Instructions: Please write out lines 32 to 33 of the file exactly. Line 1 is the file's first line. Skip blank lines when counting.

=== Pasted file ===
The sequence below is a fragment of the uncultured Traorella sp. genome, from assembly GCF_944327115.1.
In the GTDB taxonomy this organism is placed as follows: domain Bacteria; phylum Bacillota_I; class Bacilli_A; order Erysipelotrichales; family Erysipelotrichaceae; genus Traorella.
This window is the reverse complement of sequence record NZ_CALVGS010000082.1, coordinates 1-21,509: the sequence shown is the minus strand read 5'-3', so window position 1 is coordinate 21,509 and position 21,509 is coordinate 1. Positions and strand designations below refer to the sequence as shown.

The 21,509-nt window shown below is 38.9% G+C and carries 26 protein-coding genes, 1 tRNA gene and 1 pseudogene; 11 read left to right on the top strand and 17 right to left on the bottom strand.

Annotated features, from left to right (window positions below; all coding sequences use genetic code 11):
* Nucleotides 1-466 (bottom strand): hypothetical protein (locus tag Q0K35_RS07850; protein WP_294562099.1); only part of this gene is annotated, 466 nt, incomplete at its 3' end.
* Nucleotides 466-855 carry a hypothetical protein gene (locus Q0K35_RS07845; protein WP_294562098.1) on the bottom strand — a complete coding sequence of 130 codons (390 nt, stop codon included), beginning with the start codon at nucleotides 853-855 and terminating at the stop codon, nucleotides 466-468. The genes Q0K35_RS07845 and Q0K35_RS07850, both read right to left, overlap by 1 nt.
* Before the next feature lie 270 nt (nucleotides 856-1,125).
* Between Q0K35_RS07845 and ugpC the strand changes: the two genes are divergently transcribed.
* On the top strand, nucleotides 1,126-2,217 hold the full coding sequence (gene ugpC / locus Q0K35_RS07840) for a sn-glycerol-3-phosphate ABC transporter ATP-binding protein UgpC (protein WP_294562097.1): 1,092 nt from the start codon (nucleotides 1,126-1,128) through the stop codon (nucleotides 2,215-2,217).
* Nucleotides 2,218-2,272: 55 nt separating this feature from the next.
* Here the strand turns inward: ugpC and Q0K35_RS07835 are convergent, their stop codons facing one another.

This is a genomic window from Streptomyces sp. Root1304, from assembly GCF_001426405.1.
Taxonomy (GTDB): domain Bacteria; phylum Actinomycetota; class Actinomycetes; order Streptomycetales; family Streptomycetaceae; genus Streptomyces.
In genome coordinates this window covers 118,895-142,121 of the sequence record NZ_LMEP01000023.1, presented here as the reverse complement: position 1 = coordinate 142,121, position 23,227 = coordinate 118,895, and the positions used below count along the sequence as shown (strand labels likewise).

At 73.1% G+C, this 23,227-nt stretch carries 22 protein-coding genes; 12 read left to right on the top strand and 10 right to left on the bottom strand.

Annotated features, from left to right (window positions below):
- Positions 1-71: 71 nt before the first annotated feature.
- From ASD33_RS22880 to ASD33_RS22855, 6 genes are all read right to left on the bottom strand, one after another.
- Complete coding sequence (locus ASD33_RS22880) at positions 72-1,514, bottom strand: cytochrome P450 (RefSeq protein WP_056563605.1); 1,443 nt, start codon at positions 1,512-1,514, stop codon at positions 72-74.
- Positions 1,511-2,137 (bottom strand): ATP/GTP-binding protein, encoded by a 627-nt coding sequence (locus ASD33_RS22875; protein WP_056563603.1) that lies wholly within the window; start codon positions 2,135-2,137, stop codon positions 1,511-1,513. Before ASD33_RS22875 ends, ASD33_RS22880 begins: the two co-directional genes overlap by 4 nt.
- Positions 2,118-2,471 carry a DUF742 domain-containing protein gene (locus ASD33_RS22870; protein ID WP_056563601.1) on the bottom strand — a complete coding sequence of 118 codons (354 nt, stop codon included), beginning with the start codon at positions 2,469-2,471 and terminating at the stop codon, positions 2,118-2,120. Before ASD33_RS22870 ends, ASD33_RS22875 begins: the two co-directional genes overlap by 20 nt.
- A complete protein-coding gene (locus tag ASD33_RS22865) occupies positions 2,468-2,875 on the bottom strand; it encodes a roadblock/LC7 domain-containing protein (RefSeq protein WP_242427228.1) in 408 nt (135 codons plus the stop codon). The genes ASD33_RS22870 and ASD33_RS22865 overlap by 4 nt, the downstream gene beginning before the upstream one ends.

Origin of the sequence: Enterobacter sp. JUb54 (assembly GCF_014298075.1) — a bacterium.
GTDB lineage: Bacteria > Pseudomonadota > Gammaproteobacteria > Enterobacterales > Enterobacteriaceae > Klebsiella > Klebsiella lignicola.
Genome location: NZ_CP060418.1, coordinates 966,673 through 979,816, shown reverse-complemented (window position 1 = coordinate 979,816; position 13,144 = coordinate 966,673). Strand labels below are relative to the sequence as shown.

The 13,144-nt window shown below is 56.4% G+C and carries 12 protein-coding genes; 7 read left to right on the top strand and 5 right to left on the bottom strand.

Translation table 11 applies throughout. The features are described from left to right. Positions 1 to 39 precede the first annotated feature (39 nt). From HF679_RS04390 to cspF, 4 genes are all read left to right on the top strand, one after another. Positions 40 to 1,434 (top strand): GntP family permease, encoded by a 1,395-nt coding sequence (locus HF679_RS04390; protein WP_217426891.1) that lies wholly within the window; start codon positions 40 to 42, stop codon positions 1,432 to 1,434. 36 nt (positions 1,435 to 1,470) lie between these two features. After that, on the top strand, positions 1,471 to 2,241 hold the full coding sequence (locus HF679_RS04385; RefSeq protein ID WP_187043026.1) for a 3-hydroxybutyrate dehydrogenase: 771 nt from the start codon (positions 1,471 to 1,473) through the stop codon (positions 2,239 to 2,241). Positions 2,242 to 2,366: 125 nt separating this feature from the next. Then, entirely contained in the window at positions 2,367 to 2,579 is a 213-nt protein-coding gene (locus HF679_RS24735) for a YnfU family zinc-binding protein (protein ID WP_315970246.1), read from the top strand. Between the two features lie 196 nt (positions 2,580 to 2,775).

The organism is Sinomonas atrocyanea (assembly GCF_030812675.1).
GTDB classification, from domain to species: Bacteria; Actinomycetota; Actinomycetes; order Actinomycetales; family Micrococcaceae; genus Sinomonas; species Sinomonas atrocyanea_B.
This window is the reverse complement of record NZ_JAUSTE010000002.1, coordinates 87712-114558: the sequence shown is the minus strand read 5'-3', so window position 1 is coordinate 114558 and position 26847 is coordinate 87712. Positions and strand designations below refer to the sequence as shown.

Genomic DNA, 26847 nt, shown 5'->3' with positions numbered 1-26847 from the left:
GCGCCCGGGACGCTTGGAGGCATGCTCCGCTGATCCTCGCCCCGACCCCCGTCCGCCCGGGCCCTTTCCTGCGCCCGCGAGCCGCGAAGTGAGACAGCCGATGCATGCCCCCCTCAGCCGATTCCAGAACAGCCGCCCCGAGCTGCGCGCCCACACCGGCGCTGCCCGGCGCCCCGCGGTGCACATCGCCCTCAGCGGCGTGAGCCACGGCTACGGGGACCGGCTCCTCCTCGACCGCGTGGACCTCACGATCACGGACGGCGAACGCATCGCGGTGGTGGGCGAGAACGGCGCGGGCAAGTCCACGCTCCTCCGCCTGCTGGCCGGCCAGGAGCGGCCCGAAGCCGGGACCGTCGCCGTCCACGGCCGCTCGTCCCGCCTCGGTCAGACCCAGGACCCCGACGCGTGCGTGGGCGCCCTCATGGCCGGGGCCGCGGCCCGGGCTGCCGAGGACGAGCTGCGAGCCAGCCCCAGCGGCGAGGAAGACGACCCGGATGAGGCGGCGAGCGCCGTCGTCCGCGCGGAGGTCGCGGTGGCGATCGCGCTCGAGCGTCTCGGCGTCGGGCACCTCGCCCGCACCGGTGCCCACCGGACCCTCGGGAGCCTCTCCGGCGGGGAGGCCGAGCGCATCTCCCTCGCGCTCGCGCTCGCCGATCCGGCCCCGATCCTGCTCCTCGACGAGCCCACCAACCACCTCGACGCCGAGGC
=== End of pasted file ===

Genomic DNA, 26847 nt, shown 5'->3' with positions numbered 1-26847 from the left:
GCGCCCGGGACGCTTGGAGGCATGCTCCGCTGATCCTCGCCCCGACCCCCGTCCGCCCGGGCCCTTTCCTGCGCCCGCGAGCCGCGAAGTGAGACAGCCGATGCATGCCCCCCTCAGCCGATTCCAGAACAGCCGCCCCGAGCTGCGCGCCCACACCGGCGCTGCCCGGCGCCCCGCGGTGCACATCGCCCTCAGCGGCGTGAGCCACGGCTACGGGGACCGGCTCCTCCTCGACCGCGTGGACCTCACGATCACGGACGGCGAACGCATCGCGGTGGTGGGCGAGAACGGCGCGGGCAAGTCCACGCTCCTCCGCCTGCTGGCCGGCCAGGAGCGGCCCGAAGCCGGGACCGTCGCCGTCCACGGCCGCTCGTCCCGCCTCGGTCAGACCCAGGACCCCGACGCGTGCGTGGGCGCCCTCATGGCCGGGGCCGCGGCCCGGGCTGCCGAGGACGAGCTGCGAGCCAGCCCCAGCGGCGAGGAAGACGACCCGGATGAGGCGGCGAGCGCCGTCGTCCGCGCGGAGGTCGCGGTGGCGATCGCGCTCGAGCGTCTCGGCGTCGGGCACCTCGCCCGCACCGGTGCCCACCGGACCCTCGGGAGCCTCTCCGGCGGGGAGGCCGAGCGCATCTCCCTCGCGCTCGCGCTCGCCGATCCGGCCCCGATCCTGCTCCTCGACGAGCCCACCAACCACCTCGACGCCGAGGC